Finally, New Amsterdam stands on the clause of the bond which provides: "This bond nor any interest thereunder shall not be assignable without the written consent of the Surety." New Amsterdam contends that it never consented to the assignment because its letter of instructions to Egan only authorized him to advise the parties that New Amsterdam "acknowledges the Notification of Assignment." This instruction, it asserts, did not authorize Egan to "consent" to the assignment. New Amsterdam's argument is clearly without merit. At no time did either New Amsterdam or Egan advise the parties that their transaction would be frustrated because the surety's approval was not phrased in the precise language of the bond. If New Amsterdam actually proposed that Egan should only acknowledge the "Notification of Assignment," without then intending to "consent" to the assignment, New Amsterdam's proposal and Egan's telegram were fraudulent. It would be difficult to devise a greater deception.
Jones contends that he is not liable for nondisclosure because the indemnity agreement was collateral to the bond, and he assumed that it would not prejudice Hester and Fuqua. This contention is eroded, however, by Jones' letter shortly after the transaction that Hester and Fuqua "have purchased my position in total" and that he wished to cancel his obligation to New Amsterdam. He left no doubt of his conception of the transaction when he added that the surety might be interested in negotiating with Hester and Fuqua to continue the bond if they so desired. These statements are in sharp contrast to Jones' conduct before the transaction was closed. At that time he never suggested to Hester and Fuqua that their purchase of his total position included an indemnity agreement or that continuation of the bond would depend on negotiations with New Amsterdam.
The district judge held that Estelle Jones, wife of Keith Jones, was also liable. The evidence discloses sufficient support for this conclusion. Mrs. Jones was a part owner of the property and a party to the timber contract. She was present when the negotiations with New Amsterdam for the bond took place. She was an obligee on the bond, and she signed the indemnity agreement. Brazzell represented her interest, as well as her husband's, when he represented that all premiums were paid. Mrs. Jones was present when her husband told Hester that the premiums were paid and that the bond was in full force and effect. She made no disclosure concerning the existence of the indemnity agreement. In view of all of this, there is no sound reason for making any distinction between her and Mr. Jones. She is liable both for the misrepresentations regarding the premiums and her failure to disclose the indemnity agreement.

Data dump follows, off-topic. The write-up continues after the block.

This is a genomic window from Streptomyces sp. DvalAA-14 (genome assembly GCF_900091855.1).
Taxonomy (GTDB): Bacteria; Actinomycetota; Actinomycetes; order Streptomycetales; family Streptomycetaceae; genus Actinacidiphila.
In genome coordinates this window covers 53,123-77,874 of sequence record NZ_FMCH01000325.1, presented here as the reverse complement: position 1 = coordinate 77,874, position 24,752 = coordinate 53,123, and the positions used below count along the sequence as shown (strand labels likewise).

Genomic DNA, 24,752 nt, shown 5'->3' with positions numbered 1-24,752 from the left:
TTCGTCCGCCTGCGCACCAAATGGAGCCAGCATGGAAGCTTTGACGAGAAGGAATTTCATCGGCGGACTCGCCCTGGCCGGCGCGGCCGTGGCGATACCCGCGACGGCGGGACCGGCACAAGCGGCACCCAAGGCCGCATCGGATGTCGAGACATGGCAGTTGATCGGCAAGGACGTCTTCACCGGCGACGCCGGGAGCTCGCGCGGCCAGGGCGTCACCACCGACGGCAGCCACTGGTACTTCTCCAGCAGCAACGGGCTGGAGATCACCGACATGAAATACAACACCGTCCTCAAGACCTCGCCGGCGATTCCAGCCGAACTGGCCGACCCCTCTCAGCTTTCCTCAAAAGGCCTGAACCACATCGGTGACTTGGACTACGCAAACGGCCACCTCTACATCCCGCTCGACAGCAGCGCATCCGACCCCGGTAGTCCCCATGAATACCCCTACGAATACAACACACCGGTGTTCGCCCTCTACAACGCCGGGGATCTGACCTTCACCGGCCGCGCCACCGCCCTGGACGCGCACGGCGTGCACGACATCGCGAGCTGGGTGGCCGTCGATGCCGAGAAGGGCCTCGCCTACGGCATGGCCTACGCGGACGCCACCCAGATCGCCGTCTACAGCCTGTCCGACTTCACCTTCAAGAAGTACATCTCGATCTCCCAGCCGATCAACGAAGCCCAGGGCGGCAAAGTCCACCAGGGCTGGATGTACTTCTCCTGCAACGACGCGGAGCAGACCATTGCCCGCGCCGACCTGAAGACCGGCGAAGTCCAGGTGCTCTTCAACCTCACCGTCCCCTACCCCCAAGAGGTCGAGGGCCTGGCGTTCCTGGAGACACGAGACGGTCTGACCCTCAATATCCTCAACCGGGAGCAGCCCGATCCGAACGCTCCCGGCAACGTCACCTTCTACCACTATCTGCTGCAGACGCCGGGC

We turn next to the question of damages. After Valdosta defaulted, Hester and Fuqua attempted unsuccessfully and at considerable expense to conduct logging operations. Finding this impractical, they sold the property for $850,000. Their purchaser required a title unencumbered by the timber contracts, and accordingly Hester and Fuqua, by mutual agreement with the timber cutting companies, terminated the contracts. Despite Valdosta's default, Hester and Fuqua have not been paid any sums under the performance bond.4
Under Florida law, the measure of damages for fraud is the "benefit of the bargain." This is the difference between the actual value and the represented value of the property that the defrauded person was induced to purchase. Williams v. McFadden, 23 Fla. 143, 1 So. 618 (1887); West Florida Land Co. v. Studebaker, 37 Fla. 28, 19 So. 176 (1896). In applying the benefit of the bargain rule, the district judge valued the land and timber at $850,000. But, as the district judge noted, Hester and Fuqua bargained for more than land and timber. Their purchase from Jones included the assignment of the Valdosta contract secured by the Valdosta performance bond. The district judge reasoned that the represented value of the property was the $850,000 tract plus the bonded timber cutting contract, which had a minimum value of $960,000 — a total of $1,810,000. Because Hester and Fuqua sold the land for $850,000, the resulting damage to them, the district judge held, was $960,000.
We agree that the district judge was correct in applying Florida's benefit of the bargain rule. His valuation of $850,000 for the land and standing timber is supported by the proof. However, the total of $1,810,000, which includes the tract and bonded timber contract, should be subjected to certain deductions and adjustments in addition to the $850,000 which the district court allowed.
First, by the terms of the bond, New Amsterdam's gross obligation of $960,000 was to be reduced by all amounts Valdosta paid on the timber cutting contract. Consequently, the defendants are entitled to a credit in the amount of Valdosta's payments.
Second, in the event of Valdosta's default, New Amsterdam was not required to pay the balance due under the bond in a lump sum. It could spread its payments over ten years, and in no one year was it required to pay more than $100,000. Therefore, in order to compute the damages suffered by Hester and Fuqua, it will be necessary to reduce to present value the payments which would have been due over a ten-year span.